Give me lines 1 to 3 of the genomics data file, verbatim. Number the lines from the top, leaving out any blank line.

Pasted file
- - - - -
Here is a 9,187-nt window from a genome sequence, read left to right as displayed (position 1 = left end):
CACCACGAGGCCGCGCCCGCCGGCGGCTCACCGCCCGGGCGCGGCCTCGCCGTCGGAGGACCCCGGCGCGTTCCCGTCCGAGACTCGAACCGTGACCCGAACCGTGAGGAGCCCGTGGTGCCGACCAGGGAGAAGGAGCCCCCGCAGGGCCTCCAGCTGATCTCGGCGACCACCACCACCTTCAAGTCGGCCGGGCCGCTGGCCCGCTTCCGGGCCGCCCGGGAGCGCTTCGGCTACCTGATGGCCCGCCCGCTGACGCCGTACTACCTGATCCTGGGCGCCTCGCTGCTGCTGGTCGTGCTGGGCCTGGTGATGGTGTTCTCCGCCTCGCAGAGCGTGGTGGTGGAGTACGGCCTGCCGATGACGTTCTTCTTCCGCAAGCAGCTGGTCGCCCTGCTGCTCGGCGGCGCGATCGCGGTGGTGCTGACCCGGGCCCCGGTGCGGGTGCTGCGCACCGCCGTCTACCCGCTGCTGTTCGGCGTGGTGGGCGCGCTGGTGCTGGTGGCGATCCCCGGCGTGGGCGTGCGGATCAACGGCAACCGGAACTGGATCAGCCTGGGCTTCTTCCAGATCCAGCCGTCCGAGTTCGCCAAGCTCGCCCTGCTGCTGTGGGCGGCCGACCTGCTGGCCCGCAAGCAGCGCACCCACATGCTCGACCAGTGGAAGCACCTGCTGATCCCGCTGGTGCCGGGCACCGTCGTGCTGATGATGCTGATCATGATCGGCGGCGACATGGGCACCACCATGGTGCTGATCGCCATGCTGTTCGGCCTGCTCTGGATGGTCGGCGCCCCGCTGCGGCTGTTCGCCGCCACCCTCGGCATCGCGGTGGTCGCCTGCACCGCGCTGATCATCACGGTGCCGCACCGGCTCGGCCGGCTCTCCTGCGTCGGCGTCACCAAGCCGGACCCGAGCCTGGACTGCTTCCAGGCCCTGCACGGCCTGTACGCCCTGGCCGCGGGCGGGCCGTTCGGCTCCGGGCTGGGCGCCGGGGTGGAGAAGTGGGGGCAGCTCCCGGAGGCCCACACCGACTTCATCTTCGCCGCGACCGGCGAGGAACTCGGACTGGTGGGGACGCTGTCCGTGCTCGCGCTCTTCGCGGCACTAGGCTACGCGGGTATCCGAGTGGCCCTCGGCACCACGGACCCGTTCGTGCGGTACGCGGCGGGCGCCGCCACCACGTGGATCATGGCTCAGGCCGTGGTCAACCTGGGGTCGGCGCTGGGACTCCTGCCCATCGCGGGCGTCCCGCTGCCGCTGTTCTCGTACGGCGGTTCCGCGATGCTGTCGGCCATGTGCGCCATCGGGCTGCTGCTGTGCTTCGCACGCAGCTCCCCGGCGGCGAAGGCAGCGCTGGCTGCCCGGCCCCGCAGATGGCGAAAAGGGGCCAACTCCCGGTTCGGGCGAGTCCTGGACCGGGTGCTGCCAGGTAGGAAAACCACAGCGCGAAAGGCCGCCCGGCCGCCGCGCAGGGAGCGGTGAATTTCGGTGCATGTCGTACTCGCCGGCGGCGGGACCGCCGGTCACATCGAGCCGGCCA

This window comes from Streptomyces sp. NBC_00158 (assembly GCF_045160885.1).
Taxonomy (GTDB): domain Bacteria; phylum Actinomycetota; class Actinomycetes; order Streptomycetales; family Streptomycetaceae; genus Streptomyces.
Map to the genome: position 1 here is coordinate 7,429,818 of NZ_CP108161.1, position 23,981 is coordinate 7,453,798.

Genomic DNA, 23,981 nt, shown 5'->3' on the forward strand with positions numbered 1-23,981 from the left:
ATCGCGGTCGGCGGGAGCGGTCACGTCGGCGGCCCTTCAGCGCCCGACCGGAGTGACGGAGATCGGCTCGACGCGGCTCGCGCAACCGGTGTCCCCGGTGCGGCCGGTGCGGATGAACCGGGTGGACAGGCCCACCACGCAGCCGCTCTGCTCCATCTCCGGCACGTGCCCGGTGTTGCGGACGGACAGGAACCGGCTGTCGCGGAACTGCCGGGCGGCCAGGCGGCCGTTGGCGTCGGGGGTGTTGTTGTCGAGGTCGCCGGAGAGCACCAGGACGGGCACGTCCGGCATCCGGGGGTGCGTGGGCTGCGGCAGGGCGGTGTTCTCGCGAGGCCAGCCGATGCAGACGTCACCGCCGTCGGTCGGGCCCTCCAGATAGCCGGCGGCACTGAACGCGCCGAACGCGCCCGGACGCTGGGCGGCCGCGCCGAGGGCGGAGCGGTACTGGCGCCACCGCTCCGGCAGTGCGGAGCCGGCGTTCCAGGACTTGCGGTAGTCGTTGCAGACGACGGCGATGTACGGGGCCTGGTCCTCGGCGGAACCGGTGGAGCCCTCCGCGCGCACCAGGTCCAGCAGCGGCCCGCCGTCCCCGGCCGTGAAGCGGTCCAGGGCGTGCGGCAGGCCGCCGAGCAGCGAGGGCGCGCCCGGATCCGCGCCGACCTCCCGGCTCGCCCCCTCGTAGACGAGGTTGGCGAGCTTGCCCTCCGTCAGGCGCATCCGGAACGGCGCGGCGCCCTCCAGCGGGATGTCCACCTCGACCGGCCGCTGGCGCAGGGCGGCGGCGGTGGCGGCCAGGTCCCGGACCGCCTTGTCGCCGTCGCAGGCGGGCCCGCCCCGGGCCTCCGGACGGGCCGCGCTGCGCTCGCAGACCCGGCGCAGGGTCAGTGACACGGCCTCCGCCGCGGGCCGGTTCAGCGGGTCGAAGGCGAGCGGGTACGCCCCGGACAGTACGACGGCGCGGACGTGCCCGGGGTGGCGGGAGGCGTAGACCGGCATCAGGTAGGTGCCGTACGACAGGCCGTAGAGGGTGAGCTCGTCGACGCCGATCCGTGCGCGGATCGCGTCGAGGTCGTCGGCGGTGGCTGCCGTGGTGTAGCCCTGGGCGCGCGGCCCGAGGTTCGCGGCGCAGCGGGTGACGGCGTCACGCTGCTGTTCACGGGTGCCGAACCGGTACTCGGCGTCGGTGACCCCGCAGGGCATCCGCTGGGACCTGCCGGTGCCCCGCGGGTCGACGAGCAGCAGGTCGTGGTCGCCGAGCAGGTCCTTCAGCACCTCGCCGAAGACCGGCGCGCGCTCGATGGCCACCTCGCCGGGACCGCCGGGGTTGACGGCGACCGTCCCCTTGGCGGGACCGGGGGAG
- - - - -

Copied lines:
Here is a 9,187-nt window from a genome sequence, read left to right as displayed (position 1 = left end):
CACCACGAGGCCGCGCCCGCCGGCGGCTCACCGCCCGGGCGCGGCCTCGCCGTCGGAGGACCCCGGCGCGTTCCCGTCCGAGACTCGAACCGTGACCCGAACCGTGAGGAGCCCGTGGTGCCGACCAGGGAGAAGGAGCCCCCGCAGGGCCTCCAGCTGATCTCGGCGACCACCACCACCTTCAAGTCGGCCGGGCCGCTGGCCCGCTTCCGGGCCGCCCGGGAGCGCTTCGGCTACCTGATGGCCCGCCCGCTGACGCCGTACTACCTGATCCTGGGCGCCTCGCTGCTGCTGGTCGTGCTGGGCCTGGTGATGGTGTTCTCCGCCTCGCAGAGCGTGGTGGTGGAGTACGGCCTGCCGATGACGTTCTTCTTCCGCAAGCAGCTGGTCGCCCTGCTGCTCGGCGGCGCGATCGCGGTGGTGCTGACCCGGGCCCCGGTGCGGGTGCTGCGCACCGCCGTCTACCCGCTGCTGTTCGGCGTGGTGGGCGCGCTGGTGCTGGTGGCGATCCCCGGCGTGGGCGTGCGGATCAACGGCAACCGGAACTGGATCAGCCTGGGCTTCTTCCAGATCCAGCCGTCCGAGTTCGCCAAGCTCGCCCTGCTGCTGTGGGCGGCCGACCTGCTGGCCCGCAAGCAGCGCACCCACATGCTCGACCAGTGGAAGCACCTGCTGATCCCGCTGGTGCCGGGCACCGTCGTGCTGATGATGCTGATCATGATCGGCGGCGACATGGGCACCACCATGGTGCTGATCGCCATGCTGTTCGGCCTGCTCTGGATGGTCGGCGCCCCGCTGCGGCTGTTCGCCGCCACCCTCGGCATCGCGGTGGTCGCCTGCACCGCGCTGATCATCACGGTGCCGCACCGGCTCGGCCGGCTCTCCTGCGTCGGCGTCACCAAGCCGGACCCGAGCCTGGACTGCTTCCAGGCCCTGCACGGCCTGTACGCCCTGGCCGCGGGCGGGCCGTTCGGCTCCGGGCTGGGCGCCGGGGTGGAGAAGTGGGGGCAGCTCCCGGAGGCCCACACCGACTTCATCTTCGCCGCGACCGGCGAGGAACTCGGACTGGTGGGGACGCTGTCCGTGCTCGCGCTCTTCGCGGCACTAGGCTACGCGGGTATCCGAGTGGCCCTCGGCACCACGGACCCGTTCGTGCGGTACGCGGCGGGCGCCGCCACCACGTGGATCATGGCTCAGGCCGTGGTCAACCTGGGGTCGGCGCTGGGACTCCTGCCCATCGCGGGCGTCCCGCTGCCGCTGTTCTCGTACGGCGGTTCCGCGATGCTGTCGGCCATGTGCGCCATCGGGCTGCTGCTGTGCTTCGCACGCAGCTCCCCGGCGGCGAAGGCAGCGCTGGCTGCCCGGCCCCGCAGATGGCGAAAAGGGGCCAACTCCCGGTTCGGGCGAGTCCTGGACCGGGTGCTGCCAGGTAGGAAAACCACAGCGCGAAAGGCCGCCCGGCCGCCGCGCAGGGAGCGGTGAATTTCGGTGCATGTCGTACTCGCCGGCGGCGGGACCGCCGGTCACATCGAGCCGGCCA

This window comes from Streptomyces sp. NBC_00158 (assembly GCF_045160885.1).